Our So-Called Nightlife

By: Marcelo Báez

Before the Internet became a widely available commodity, before any person with a smartphone could instantly stream almost any song in existence off YouTube, and before record stores were seen as little more than unintentional museums, people often went to bars and nightclubs not just to get drunk, but to discover new music.

To older generations that might seem like an obvious statement. After all, playing the latest and greatest music was a job relegated to the DJ, a person many nightlife aficionados viewed as a connoisseur because he or she had spent hours listening to 12-inch vinyl imports and special-edition CD releases. Since taste is subjective the experience of listening to some music nerd’s selection was always a gamble. But submission—and keeping an open mind—had its payoffs; audiences were often exposed to artists and genres they were probably never going to find on their own.

At first, the ubiquitous presence of the Internet seemed like God’s gift to music fans—and, in a way, it is. Think about it: right now, right this second, you can listen to almost any recorded sound in the world. To do so, all you have to do is lift your finger over your keyboard a few times. That’s incredibly powerful. Now, I don’t want to start any blasphemous rumors but, like Martin Gore, I also think that God has a sick sense of humor. Because if he/she/it really did send us the Internet, then he/she/it should have warned us of its terrible side effects—like how it creates a need for instant gratification—which, in turn, has made impatient fools out of many.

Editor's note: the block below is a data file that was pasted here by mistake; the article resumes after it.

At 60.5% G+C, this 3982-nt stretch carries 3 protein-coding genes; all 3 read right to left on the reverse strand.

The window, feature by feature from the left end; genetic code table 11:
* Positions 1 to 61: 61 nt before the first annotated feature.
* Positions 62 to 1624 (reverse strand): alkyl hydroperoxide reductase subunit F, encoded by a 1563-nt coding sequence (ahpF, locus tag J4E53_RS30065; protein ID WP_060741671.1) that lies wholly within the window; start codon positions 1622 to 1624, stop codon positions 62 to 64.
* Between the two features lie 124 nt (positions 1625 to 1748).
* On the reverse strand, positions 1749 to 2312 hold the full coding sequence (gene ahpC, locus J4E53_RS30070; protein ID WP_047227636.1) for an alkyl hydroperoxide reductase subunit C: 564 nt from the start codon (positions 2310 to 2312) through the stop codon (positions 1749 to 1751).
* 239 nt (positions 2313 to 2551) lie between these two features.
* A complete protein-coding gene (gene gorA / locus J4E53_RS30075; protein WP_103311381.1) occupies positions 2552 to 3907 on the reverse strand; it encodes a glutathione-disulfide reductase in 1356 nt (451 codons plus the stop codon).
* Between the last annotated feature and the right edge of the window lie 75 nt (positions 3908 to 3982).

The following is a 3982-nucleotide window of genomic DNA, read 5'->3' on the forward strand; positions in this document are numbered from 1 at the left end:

Case in point, disc jockeys are now seen as fleshly jukeboxes instead of curators. The reason is obvious: audiences—now greatly impertinent, undisciplined and constantly yearning for quick satisfaction—can also access a DJ’s arsenal at any place and time. That makes people approach the DJ booth with delusions of entitlement instead of curiosity. Wait, the DJ doesn’t have your favorite song? Then command that person to download it or plug in your phone because you can’t stand whatever he or she is playing now. Plus it’s your birthday and you really wanna hear that new Rihanna song.

Let’s not kid ourselves either: the world is full of bad DJs. In part, their existence can also be blamed on technology, since now any person with a handful of inexpensive gizmos can technically qualify as a DJ. Either way, who cares about DJ skills or repertoire anyway? Most DJs—good or bad—will be left alone as long as they play the hits and not some strange MP3 that came from a SoundCloud account with 10 followers.

And so, in 2014, the thrilling possibility of discovering new music at a bar or a nightclub has become rare and accidental instead of expected. When it does happen, thank the brave DJ for squeezing in one unusual song in their playlist before he or she gets harangued by restless, anxious assholes. Afterward get ready to recite that Kanye West song you’ve only heard 89 times.

Marcelo Baéz is a writer, DJ, and musician based in NYC. When he's not producing "Rico Suave" parties, he releases music under P3CULIAR.